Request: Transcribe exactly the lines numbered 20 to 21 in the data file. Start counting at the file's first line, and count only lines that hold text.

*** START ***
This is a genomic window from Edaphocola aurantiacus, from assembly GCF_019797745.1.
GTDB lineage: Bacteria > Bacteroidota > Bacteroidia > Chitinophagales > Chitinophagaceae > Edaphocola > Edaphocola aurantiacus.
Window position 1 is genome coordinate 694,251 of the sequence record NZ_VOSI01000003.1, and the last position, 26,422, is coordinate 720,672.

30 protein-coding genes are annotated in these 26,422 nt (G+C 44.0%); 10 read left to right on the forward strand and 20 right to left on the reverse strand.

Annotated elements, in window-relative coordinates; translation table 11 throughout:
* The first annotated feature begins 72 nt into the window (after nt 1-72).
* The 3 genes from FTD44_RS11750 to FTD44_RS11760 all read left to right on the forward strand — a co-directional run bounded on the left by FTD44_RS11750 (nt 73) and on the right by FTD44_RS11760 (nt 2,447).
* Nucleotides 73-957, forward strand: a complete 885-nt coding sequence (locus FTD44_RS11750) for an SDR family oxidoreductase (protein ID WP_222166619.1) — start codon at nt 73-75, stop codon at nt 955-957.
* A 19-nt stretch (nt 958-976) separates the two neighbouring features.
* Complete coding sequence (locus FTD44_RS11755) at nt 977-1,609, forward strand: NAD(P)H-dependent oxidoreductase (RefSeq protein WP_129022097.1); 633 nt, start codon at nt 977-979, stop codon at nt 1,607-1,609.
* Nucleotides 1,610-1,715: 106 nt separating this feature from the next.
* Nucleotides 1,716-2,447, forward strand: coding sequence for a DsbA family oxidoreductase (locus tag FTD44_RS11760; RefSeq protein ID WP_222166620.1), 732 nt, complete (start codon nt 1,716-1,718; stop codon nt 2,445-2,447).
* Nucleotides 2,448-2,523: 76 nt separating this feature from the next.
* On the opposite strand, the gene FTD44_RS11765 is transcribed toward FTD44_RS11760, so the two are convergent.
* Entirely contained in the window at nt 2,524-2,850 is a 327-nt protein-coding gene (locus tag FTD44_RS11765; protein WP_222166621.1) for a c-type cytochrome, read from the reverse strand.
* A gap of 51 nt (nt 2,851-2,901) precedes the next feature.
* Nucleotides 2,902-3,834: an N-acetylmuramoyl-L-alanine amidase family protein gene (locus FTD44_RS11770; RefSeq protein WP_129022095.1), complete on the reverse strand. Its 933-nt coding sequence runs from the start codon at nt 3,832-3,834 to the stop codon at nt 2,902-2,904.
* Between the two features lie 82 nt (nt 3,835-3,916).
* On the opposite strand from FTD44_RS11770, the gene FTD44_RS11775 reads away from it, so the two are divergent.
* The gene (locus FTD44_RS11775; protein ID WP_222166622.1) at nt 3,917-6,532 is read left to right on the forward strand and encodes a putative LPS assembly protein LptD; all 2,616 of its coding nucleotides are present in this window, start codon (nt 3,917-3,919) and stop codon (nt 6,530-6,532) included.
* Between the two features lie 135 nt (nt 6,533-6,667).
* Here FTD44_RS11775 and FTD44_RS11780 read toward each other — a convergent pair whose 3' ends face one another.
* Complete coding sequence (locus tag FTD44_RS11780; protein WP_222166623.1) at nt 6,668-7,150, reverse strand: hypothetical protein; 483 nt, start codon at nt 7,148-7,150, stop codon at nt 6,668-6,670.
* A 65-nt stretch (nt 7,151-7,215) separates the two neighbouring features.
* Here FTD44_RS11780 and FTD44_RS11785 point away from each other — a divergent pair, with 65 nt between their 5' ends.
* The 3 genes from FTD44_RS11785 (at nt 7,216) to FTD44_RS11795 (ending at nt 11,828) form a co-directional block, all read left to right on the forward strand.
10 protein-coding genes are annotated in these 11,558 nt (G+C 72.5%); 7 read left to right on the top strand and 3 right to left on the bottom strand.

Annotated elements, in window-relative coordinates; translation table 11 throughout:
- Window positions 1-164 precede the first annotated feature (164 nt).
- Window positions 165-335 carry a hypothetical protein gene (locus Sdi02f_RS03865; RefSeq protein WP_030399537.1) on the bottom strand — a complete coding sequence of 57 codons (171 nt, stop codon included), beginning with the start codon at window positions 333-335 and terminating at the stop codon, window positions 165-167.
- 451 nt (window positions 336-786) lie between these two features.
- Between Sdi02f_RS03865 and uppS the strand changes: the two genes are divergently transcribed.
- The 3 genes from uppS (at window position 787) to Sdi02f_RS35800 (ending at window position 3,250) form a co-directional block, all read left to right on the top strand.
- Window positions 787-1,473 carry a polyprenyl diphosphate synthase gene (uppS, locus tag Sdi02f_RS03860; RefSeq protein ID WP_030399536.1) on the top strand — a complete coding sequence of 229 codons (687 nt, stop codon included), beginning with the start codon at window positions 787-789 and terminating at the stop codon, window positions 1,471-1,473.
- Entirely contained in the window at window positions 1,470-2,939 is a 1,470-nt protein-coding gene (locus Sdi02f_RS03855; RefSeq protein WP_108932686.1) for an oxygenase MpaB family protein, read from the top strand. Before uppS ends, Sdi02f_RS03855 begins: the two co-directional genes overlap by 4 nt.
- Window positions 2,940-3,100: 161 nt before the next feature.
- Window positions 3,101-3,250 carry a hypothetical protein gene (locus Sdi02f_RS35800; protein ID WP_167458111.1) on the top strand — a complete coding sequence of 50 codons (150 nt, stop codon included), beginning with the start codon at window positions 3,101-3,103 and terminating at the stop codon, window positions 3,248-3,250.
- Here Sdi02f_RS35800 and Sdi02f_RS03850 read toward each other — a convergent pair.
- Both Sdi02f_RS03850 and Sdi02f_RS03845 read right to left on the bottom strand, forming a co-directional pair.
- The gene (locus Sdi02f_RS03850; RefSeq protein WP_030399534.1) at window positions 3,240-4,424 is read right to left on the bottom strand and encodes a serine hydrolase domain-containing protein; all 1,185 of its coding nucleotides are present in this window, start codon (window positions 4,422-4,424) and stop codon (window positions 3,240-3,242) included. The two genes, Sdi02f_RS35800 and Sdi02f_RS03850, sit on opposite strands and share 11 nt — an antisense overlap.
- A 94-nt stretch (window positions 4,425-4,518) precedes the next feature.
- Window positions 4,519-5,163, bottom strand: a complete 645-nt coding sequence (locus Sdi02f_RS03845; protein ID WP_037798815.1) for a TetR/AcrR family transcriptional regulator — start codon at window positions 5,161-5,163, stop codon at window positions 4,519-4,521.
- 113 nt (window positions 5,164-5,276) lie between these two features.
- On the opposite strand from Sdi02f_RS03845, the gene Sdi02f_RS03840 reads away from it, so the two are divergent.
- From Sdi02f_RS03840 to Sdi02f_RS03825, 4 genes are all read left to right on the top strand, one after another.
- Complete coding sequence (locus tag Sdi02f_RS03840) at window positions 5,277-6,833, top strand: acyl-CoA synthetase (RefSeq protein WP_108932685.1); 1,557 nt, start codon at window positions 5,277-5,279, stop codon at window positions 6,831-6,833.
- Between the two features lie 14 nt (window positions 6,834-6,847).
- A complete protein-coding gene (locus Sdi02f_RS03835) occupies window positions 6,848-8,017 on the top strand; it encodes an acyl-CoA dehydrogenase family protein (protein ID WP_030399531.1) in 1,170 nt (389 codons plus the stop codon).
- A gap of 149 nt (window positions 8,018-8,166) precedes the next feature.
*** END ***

* The gene (locus FTD44_RS11775; protein ID WP_222166622.1) at nt 3,917-6,532 is read left to right on the forward strand and encodes a putative LPS assembly protein LptD; all 2,616 of its coding nucleotides are present in this window, start codon (nt 3,917-3,919) and stop codon (nt 6,530-6,532) included.
* Between the two features lie 135 nt (nt 6,533-6,667).